New Diabetes Drug Seems Safe for Heart: Study
Onglyza study reflects new cautious approach to oversight of diabetes medicines, experts say
But the drug had real benefits, as well. "Patients who received saxagliptin also had better control of blood sugar levels and a reduced need for insulin therapy," noted the study's co-principal investigator, Dr. Itamar Raz, of Hadassah Medical Center, Israel.
Raz added that the diabetes drug also prevented the progression of microalbuminuria, a condition that occurs when a type of protein called albumin is spilling into the urine due to kidney damage.
Two diabetes experts unconnected to the study said the findings should help ease the minds of patients and physicians.
"The treatment of patients with diabetes has been challenging in recent years," said Dr. Sripal Bangalore, director of research in the cardiac catheterization laboratory at NYU Langone Medical Center, New York City. "It is reassuring to see a mega trial . . . re-assuring the cardiovascular safety of saxagliptin given for a median of two years," he added.
"The pessimistic way of looking at this is that the drug was no better than placebo [in reducing heart risks] and had higher risk of heart failure and hypoglycemic events," Bangalore said. "Hopefully, the investigators will publish more data from the trial showing improvement in microvascular events."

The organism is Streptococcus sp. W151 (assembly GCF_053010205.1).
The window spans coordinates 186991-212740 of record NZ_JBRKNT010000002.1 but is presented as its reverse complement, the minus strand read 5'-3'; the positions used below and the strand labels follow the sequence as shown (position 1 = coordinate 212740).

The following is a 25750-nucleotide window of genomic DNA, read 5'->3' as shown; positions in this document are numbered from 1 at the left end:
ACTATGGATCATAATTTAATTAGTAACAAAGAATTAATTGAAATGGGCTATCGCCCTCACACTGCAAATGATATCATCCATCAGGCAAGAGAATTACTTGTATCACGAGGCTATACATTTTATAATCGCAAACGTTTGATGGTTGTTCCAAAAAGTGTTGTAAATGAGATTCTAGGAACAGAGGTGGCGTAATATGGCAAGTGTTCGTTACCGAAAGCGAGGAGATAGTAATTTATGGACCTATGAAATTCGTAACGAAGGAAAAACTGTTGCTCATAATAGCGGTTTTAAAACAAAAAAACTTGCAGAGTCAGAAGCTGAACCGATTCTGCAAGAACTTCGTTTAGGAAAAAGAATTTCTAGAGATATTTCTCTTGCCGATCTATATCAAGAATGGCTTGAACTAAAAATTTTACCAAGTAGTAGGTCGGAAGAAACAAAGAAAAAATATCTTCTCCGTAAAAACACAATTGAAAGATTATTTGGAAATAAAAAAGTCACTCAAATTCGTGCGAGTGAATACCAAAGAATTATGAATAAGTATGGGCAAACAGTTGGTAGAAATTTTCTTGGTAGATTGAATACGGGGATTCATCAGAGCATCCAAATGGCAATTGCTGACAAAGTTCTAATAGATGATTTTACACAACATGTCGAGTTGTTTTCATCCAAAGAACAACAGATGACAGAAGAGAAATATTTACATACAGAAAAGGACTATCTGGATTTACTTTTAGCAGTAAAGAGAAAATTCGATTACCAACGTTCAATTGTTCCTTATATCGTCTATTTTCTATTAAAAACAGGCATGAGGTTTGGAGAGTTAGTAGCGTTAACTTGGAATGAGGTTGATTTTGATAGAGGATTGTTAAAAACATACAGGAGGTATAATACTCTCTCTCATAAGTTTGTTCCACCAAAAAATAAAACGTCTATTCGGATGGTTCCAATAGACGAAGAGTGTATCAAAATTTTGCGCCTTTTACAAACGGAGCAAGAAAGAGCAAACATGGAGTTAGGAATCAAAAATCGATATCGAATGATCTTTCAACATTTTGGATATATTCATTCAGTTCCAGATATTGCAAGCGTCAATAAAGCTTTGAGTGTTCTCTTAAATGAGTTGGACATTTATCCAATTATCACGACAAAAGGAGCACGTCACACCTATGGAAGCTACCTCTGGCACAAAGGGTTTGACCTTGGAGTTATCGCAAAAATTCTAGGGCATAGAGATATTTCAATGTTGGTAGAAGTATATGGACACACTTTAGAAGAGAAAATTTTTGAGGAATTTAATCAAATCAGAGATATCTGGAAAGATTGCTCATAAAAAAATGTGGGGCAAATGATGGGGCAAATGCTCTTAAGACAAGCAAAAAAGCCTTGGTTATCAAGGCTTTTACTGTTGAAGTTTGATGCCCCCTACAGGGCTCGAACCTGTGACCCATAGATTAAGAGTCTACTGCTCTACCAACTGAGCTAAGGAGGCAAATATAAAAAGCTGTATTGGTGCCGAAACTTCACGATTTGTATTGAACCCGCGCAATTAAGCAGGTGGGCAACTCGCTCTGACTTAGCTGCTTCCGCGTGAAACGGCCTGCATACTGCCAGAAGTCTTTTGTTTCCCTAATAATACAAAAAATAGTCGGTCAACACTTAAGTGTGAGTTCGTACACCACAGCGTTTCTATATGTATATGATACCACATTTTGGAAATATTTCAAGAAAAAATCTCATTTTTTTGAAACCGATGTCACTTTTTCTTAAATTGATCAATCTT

Dr. Tara Narula is associate director of the cardiac care unit at Lenox Hill Hospital in New York City. She agreed that "there currently exists a tremendous amount of confusion regarding which diabetes drugs are safe to use in patients at risk for or with established cardiovascular disease."
She said the new trial has it upside and downside. "The results are truly noteworthy in that patients taking saxagliptin had significantly improved rates of blood sugar control, less microalbuminuria and no evidence of increased or decreased rates of ischemic [vessel blockage] events," Narula said. "However, the study median duration was only two years and a longer time of drug therapy or longer follow-up may be required to reveal any real signal of improvement or exacerbation of cardiovascular outcomes."
Another study, also presented Monday at the European heart meeting and published in the New England Journal of Medicine, looked at the safety profile of Nesina (alogliptin), another newly FDA-approved diabetes drug.
The study, which was funded by the drug's maker, Takeda, involved nearly 5,400 patients with type 2 diabetes and a history of heart events (heart attack or angina requiring hospitalization). Patients received either Nesina or a placebo and were followed for an average of 18 months.
The researchers, led by Dr. William White of the University of Connecticut School of Medicine, said they found no increase in cardiovascular events for those using Nesina compared to those on a placebo.